Even the darkness is the Lord’s. The dark evening of the soul comes about before the dawn. That is how it was with us. It took the uprooting of the tree beforewe could soar. I thought that we would never be planted again. Yet, as I look back on 10 years of purposeful wandering I see that He was always leading us to become a strong oak, with roots as deep as the bitterroot flower of our once home. It was that we needed to be planted by the streams of freedom, drawing from the source of love to be able to live a life apart, devoted and disciplined, demonstrating a rich love for a broken world through our own God-broken lives.
Watching our beautiful little Jersey milk cow being loaded up that day tore a little hole in each of our hearts. She had fed us all, all the little people, sheep, goats, calves, chickens, turkeys, ducks, pigs, dogs...A dream was dying. A new dream was taking form.
The house that we thought would take a year or so to sell sold in several months. It was not like it was something conventional. It was a straw bale house. Who gives a conventional loan to someone buying a straw bale home?
We had to move much faster than we anticipated, lots of late nights spent building a bus, and I do mean building. We cut the top off a 1970 Bluebird bus and built a pitched wood roof, threw an octagonal window in the back, some wood inside, a couple of lofts, some flooring, a kitchen and called it home. We pulled a pop-up camper for a while. I guess that lasted for eight months or so, but popping that thing up and down every three days or so gets really old, really fast. As well as finding that the canvas just does not hold up under extreme weather changes very well. Mold does not make a good travel partner. I can't even remember how many times we remodeled that bus or how many different trailers or vehicles we have driven with it.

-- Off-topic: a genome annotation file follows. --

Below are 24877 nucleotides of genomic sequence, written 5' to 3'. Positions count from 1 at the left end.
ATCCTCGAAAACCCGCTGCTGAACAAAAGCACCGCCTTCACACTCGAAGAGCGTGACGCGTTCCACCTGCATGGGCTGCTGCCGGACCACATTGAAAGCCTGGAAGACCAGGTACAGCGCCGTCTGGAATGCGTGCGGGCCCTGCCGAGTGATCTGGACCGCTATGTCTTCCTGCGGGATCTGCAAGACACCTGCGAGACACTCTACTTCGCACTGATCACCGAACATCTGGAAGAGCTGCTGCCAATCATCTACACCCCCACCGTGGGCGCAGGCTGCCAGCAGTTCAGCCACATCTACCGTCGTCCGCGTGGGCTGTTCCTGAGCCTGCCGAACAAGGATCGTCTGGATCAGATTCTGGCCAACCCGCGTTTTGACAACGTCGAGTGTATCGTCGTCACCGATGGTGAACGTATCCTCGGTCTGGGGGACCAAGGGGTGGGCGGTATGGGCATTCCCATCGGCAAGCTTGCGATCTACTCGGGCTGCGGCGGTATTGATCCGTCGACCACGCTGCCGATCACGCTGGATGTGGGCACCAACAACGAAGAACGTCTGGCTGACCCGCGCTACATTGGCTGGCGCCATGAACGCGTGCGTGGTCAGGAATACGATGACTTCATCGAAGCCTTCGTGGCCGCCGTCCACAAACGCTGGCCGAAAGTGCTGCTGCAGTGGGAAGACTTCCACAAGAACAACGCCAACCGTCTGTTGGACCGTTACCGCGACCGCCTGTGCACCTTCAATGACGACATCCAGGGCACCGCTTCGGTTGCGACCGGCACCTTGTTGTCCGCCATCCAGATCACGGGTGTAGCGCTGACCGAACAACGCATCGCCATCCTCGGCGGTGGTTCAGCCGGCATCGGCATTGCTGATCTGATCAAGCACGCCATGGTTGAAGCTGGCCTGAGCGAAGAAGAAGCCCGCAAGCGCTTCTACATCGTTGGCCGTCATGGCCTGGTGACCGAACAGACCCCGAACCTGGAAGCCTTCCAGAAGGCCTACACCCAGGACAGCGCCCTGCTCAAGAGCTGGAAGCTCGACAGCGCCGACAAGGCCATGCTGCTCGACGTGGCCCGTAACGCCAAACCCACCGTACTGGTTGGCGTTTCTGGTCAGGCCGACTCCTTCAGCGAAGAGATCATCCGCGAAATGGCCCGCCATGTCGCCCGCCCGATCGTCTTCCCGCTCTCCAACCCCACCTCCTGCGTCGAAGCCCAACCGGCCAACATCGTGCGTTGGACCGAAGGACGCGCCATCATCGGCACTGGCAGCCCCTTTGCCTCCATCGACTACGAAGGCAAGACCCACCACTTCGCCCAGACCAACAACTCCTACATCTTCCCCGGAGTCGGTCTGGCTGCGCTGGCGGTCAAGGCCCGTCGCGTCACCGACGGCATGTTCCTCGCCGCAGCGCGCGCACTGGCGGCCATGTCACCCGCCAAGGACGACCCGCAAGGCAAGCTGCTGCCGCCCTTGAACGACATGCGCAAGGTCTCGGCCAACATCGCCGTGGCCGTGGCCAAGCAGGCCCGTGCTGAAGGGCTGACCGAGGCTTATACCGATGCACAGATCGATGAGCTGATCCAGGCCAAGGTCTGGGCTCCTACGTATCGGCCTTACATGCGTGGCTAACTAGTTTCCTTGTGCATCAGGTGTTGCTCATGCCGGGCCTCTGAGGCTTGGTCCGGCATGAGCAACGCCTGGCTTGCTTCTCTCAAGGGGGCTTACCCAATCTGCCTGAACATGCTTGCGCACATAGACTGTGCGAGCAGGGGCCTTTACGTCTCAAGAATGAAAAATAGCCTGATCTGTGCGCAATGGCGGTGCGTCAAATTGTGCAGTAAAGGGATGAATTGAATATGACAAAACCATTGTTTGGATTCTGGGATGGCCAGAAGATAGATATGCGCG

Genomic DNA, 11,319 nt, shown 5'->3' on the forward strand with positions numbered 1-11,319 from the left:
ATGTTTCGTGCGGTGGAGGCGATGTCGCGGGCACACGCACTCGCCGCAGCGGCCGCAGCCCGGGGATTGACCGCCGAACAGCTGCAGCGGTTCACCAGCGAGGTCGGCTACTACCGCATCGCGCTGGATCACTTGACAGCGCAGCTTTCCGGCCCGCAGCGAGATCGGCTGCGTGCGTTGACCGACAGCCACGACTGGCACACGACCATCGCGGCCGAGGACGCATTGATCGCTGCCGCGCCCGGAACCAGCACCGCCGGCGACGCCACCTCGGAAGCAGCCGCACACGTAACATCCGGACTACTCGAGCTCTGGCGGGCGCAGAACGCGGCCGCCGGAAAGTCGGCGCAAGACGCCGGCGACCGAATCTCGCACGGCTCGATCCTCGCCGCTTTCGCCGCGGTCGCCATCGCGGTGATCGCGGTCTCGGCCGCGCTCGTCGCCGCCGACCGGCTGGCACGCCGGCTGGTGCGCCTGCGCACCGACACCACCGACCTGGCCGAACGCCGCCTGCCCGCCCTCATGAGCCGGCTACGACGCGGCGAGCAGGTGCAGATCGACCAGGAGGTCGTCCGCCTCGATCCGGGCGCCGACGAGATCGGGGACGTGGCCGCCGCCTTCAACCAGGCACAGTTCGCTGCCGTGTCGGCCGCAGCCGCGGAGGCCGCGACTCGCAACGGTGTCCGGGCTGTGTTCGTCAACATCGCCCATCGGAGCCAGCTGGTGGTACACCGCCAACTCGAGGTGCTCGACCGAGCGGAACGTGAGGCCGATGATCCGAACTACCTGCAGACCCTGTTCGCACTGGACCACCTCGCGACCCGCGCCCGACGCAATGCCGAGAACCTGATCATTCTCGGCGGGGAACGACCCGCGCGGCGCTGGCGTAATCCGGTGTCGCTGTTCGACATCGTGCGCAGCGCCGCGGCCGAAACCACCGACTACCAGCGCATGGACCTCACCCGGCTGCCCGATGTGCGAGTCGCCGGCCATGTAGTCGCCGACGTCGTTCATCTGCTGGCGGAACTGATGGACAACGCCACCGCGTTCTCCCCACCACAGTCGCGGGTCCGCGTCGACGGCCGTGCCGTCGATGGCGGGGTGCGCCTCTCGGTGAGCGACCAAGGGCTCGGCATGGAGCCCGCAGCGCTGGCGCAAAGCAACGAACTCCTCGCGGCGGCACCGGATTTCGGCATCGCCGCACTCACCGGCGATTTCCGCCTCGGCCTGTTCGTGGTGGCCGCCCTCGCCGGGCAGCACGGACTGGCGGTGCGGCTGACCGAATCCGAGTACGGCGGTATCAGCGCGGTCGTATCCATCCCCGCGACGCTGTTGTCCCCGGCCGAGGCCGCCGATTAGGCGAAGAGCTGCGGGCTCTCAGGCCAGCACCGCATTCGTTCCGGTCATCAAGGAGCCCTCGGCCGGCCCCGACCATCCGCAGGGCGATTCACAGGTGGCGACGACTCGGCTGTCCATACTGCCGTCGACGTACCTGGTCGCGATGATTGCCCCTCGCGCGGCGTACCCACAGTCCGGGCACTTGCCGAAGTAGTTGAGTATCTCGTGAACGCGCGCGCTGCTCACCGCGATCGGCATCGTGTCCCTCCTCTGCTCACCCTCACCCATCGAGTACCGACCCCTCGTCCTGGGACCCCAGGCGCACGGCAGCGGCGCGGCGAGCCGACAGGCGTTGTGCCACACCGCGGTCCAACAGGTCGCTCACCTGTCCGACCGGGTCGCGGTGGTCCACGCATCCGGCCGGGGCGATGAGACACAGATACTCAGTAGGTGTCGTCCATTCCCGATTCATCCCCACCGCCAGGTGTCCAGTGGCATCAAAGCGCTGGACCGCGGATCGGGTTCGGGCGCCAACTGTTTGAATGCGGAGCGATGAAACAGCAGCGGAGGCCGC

Nomads. Wanderers. Wayfarers. Gypsies. Itinerants.
We never set out to do anything extraordinary. We weren't even trying to be different. We needed a change. We had never had a family vacation. We have always functioned on consensus and the one thing that we could all agree on was to sell the house and farm, remodel a bus and travel for a while until we found “the” place.Over ten years later we are in the process of buying a place, along with the rest of our community. Years of study and research on community and co-housing finally coming in to play, but we have no illusions of this being “the” place. There is no place. The world is our place...